CANO: Right, so the City of Phoenix is a member of the National Association of City Transportation Officials, NACTO. And they definitely have an influence on shared micro mobility. But we also have our unique program, that might be different from say the City of Tempe or Scottsdale or maybe another major city. So one of the major differences that, it's going to be a permit process and how we review their application might be different. The other big, I would say unique, requirement is parking. So we're gonna have parking approved designations, that we're going to actually designate parking locations within the boundary area and they're gonna be delineated. And the scooter companies need to deploy their scooters on these designated parking locations. And riders.. need to also, in the ride and park at these designated location. So it's basically like a virtual hub.
BRODIE: Is it difficult, I guess, to get that word out to riders? For example, that you know if you're riding it a restaurant you can't just, for example, leave it outside when you walk in. And I'm wondering if, the companies themselves bristled at all at some of the regulations that you're putting in place.
CANO: Well, I think this market is changing, it's evolving. And so, a year ago they might have been really reluctant to have something like a kind of a dock, or virtual dock system. But I think they've realize that they need to change with the demands of the city. And there is a way for the city to help with say some of the concerns from the public, like visual blight. And also, to help maintain the city streets and the public right of way.
BRODIE: So what will the city be looking at, during that six month pilot program? And what kind of data will you be looking at? And what will you be trying to evaluate, in terms of what the next step might be?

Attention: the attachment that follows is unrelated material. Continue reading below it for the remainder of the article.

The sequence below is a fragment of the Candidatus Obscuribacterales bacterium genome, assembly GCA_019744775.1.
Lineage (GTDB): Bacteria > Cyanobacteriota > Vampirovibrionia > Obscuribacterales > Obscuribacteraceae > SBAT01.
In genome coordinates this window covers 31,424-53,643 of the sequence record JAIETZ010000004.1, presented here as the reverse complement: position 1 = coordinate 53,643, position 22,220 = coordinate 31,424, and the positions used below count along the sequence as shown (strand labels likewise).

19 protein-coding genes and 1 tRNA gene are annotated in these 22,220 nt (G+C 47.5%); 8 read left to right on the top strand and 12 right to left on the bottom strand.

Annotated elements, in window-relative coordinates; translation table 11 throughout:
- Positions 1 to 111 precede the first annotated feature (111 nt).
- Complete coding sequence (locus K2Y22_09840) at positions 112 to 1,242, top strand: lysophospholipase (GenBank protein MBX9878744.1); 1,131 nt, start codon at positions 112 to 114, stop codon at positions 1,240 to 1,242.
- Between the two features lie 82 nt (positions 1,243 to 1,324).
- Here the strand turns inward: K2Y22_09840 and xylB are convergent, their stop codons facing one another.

CANO: So, we want to look at the demand, to see the demand trends. Is it going to be just a novelty for the first three months and then taper off? Or is going to have a steady increase in demand or ridership? So, we also want to know where most users are going to start and end their trip. So, if it's pushing towards the northern limits or even it's spread out through the boundary area, then that's something that we could kind of plan for maybe different facilities, like bike facilities. Or some how we might need to change the parking... locations. So, that's something that we're looking forward to. So, we wanted to see where people are going to go or want to go.
BRODIE: Are there metrics in place, in terms of trying to figure out, once the six month period is over, that yes, we should keep it going as it is, we should do a full on let scooters in everywhere, we should maybe, mildly expand the boundaries, we should just not have them at all?
CANO: We definitely, with looking at trends and where the rides... will end, that is just one metric. The other metric is incident compared to trips. We want to look at that, to say we want to make that, compare that to say to other cities that are our size as well.
BRODIE: Incidents in terms of like, safety...
BRODIE: Like accidents, traffic accidents, that kind of thing?
CANO: Right, so some type of collision, that it could be minor or any other incident problems, you know. Is it incidents with just the vehicle itself?
BRODIE: All right, Michael thanks a lot for coming in.
CANO: Oh you're welcome, it's my pleasure.
BRODIE: Michael Cano is a traffic engineer for the City of Phoenix and the lead for the city's e-scooter program.